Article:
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Why Women Find it Hard to Talk About Money

Talking about personal finances is almost as hard for people to talk about as sex, survey finds

Talking about personal finances is harder than talking about religion, politics or death — and almost as hard to talk about as sex, a new survey finds. And women are more likely than men to find talking about money difficult.

Half of women said they were reluctant to talk about money because they consider it a private topic, compared to 41% of men, according to the survey, from Wells Fargo in partnership with Versta Research. Feeling judged was another top-cited reason, for 35% of women and 31% of men. 

The only money topic women were less reluctant than men to talk about is how much they earn, the survey found. Men were more open to talking about their savings, debt, specific investments, spending habits and money mistakes, among other topics.

Wells Fargo polled 3,403 U.S. adults and 203 teens between September 5 and October 3, 2023.

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Why personal finance is a taboo topic

Asked to rank conversations on their difficulty, 60% of respondents said it was difficult to talk about sex, while 57% said personal finance was difficult to discuss. To compare, 40% said it was difficult to talk about politics, 29% religion, and 28%, their personal health.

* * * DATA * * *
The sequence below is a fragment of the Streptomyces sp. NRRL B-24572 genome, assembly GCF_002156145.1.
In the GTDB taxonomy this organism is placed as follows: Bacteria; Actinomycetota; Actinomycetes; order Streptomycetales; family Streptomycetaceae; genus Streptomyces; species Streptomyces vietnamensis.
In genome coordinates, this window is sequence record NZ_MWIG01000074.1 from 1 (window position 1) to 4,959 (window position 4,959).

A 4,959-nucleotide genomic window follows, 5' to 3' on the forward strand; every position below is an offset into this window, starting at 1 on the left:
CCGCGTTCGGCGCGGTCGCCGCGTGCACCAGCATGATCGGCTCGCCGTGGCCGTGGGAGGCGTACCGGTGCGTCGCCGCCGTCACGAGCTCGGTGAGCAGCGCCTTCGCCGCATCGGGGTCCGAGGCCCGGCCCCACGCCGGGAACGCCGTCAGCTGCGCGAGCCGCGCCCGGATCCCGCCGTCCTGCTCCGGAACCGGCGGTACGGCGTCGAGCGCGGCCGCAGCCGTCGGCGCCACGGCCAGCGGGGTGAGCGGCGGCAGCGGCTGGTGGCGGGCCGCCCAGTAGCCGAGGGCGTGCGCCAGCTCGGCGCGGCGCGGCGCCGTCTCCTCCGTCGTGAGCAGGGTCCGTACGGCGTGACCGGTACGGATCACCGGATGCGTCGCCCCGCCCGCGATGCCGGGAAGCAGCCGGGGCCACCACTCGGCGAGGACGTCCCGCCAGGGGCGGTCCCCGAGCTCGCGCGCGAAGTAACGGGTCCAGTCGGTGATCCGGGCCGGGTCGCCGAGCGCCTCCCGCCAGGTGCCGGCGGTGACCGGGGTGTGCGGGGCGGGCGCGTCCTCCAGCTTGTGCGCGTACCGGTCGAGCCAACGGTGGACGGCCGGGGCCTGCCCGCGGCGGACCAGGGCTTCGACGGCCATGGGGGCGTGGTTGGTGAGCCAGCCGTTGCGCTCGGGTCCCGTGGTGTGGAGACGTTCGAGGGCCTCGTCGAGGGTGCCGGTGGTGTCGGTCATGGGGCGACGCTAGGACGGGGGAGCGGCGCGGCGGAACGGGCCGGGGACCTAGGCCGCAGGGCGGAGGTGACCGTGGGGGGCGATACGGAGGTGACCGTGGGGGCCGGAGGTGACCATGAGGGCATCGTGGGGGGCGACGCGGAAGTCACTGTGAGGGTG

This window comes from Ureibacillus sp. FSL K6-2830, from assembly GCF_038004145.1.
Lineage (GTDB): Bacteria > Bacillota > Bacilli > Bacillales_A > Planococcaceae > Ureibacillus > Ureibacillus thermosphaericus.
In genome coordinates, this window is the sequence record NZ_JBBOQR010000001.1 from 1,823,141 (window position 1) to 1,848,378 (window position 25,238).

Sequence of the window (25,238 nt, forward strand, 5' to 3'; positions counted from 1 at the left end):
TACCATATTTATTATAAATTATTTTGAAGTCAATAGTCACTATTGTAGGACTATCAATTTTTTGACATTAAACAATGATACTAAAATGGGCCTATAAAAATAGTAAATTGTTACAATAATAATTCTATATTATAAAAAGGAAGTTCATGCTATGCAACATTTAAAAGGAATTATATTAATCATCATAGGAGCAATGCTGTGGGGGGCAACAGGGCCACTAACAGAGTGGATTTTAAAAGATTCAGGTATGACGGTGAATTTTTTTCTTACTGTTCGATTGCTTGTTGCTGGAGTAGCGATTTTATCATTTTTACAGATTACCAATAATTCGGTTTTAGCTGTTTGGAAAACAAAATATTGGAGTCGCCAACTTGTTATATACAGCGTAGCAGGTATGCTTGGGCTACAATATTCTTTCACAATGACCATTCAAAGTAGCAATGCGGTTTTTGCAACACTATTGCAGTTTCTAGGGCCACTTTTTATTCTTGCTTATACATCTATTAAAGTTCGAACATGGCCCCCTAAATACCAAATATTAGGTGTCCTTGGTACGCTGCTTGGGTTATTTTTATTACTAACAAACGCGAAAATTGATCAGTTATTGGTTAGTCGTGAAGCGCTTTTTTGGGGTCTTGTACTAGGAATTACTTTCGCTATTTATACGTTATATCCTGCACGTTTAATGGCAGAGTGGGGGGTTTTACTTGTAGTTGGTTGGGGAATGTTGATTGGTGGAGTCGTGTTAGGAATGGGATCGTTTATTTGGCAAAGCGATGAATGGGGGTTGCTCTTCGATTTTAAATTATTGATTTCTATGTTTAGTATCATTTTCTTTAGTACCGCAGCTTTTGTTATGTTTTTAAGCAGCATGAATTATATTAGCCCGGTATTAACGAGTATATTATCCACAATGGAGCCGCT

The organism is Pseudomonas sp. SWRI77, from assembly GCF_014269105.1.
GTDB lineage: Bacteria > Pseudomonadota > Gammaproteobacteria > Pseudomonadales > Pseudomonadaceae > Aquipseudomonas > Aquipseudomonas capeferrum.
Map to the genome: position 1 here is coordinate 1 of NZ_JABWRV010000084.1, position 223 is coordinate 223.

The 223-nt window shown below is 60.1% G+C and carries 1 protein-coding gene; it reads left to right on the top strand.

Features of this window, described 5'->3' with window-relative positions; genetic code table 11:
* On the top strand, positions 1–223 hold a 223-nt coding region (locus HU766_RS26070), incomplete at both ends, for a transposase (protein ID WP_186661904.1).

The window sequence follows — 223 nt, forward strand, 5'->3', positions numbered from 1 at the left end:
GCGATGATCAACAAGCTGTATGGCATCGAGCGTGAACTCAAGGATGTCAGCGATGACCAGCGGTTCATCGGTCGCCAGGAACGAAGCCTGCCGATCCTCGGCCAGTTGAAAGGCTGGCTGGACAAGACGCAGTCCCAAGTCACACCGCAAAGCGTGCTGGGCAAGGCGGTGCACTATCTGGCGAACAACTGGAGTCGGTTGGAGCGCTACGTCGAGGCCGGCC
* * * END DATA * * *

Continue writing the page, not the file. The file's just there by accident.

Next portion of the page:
When asked directly about the difficulty of talking about sex compared to finances, 47% said having an open and honest conversation about their money is more challenging than discussing their romantic life. Privacy, not wanting others to know how much or how little they have and feeling judged were top reasons people cited holding them back from talking about their money. 

“When you think of money taboos and this idea that talking about money and talking about sex are actually almost the equivalent in their difficulty, it really just highlights the taboos that sometimes hold us back,” said Michael Liersch, head of advice and planning for Wells Fargo. 

“We really need to ask ourselves, what’s holding us back from getting the information we need to be successful on our own terms,” said Liersch.

The survey also found generational differences in how women feel about money discussions. More than half, 53%, of Gen Z women ages 14 to 26 said feeling judged made them avoid talking about money, versus 35% of women across all generations.

“Women are often penalized for traits their male counterparts receive applause for,” said Lindsay Bryan-Podvin, a financial therapist based in Ann Arbor, Michigan. “When it comes to money, we are fearful that if we advocate for ourselves, such as asking for a raise or negotiating down a too-high car insurance payment, we’ll be met with hostility.”

‘There really are no stupid questions’

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